OK: The kidney stone passed and I spent last week trying to dig myself out of…well, everything! So, it’s another repeat colum this week. I happen to think this the best thing I ever wrote before I joined Black Gate. Yeah – you’re actually getting my good stuff here at Black Gate. Sad, ain’t it?

I wrote this for Sherlock Magazine, where I wrote a column reviewing mystery websites. Then-editor David Stuart Davies (a notable writer of Sherlock Holmes stories and non-fiction) let me write a feature. I will probably revisit this some day, as I’ve learned a lot more about hardboiled since then; but I still think this is pretty darn good. Let me know what you think!

And we’ll be back on track next week. 

“You’re the second guy I’ve met within hours who seems to think a gat in the hand means a world by the tail.” – Phillip Marlowe in Raymond Chandler’s The Big Sleep

(Gat — Prohibition Era term for a gun. Shortened version of Gatling Gun)

By now, readers of this column (all three of you) know that I’m ‘all-in’ on Sherlock Holmes and Solar Pons. But I am also a long-time hard boiled fiction afficionado. I’ve got a section of the bookshelves well-stocked with private eye/police novels and short stories, from Hammett and Daly to Stone and Burke.

Now, I wouldn’t bet my house on the premise of the following essay, which first appeared in Sherlock Magazine back when I was a columnist for that fine, now defunct periodical. But I believe that I make a more compelling argument than you thought possible at first glance. The roots of the American hard boiled school can be seen in Sherlock Holmes and the Victorian Era. Yes, really.

And if any of the hard boiled heroes mentioned catch your fancy, leave a comment. I’ll be glad to tell you more about them. Without further ado, I bring you “Hard Boiled Holmes.”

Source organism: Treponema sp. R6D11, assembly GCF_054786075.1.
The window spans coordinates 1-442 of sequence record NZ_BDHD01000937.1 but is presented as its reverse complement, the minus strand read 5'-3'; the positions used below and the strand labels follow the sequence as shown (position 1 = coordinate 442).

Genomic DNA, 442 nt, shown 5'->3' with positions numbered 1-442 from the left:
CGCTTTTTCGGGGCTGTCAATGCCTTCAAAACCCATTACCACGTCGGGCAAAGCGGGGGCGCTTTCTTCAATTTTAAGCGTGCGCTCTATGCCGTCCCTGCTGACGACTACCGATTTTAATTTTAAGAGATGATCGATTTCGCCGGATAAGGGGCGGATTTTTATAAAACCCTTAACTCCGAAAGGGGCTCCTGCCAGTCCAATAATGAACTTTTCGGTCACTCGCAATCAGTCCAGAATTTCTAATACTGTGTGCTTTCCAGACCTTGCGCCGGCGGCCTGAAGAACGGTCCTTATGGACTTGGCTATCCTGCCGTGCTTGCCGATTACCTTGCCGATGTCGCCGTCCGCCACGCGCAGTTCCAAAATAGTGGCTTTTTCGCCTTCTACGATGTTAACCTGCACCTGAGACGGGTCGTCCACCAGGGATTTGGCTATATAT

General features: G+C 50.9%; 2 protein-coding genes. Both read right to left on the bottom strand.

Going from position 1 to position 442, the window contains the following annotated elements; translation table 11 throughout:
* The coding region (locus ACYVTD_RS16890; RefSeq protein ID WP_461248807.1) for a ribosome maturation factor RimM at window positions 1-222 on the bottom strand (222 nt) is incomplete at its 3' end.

“But down these mean streets a man must go who is not himself mean, who is neither tarnished nor afraid.”

Raymond Chandler wrote these words in his essay, ‘The Simple Art of Murder.’ Ever since, the term ‘mean streets’ has been associated with the hard-boiled genre. One thinks of tough private eyes with guns, bottles, and beautiful dames. But was it really Chandler who created those words to describe the environment that the classic Philip Marlowe operated in?

Is it possible that it was Victorian London that gave birth to the mean streets, which would later become famous as the settings in the pages of Black Mask? Could it be that Sam Spade and Philip Marlowe were followers in the footsteps of Sherlock Holmes?

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9 Seasons of Hell on Earth: Some Thoughts About The Walking Dead, Part Two

Saturday, September 28th, 2019 | Posted by Joe Bonadonna

NightOfTheLivingDead 1968

Night of the Living Dead (1968)

dawn of the dead 1978

Dawn of the Dead (1978)

DayOfThedead-1985

Day of the Dead (1985)

“Yeah, they’re dead. They’re all messed up.”  — George A. Romero, Night of the Living Dead (original 1968)

Oh, How Those Zombies Have Evolved, Devolved and Decayed!

This ends a two-post series (Part One here) on The Walking Dead. The first post concluded with the observation that TWD has a mysterious lack of “zombie” vocabulary.

To my knowledge, George A Romero invented the flesh-eating zombie genre. Before him there were films like White Zombie, I Walked with a Zombie, and The Zombies of Mora Tau — films I saw as a kid in the 1950s and 1960s, and all of them deal with more traditional, Haitian-voodoo zombies. After the original Night of the Living Dead, filmmakers such as Dario Argento and Lucio Fulci jumped into the zombie arena. Then came a host of spin-offs, take-offs, remakes, reboots and rip-offs.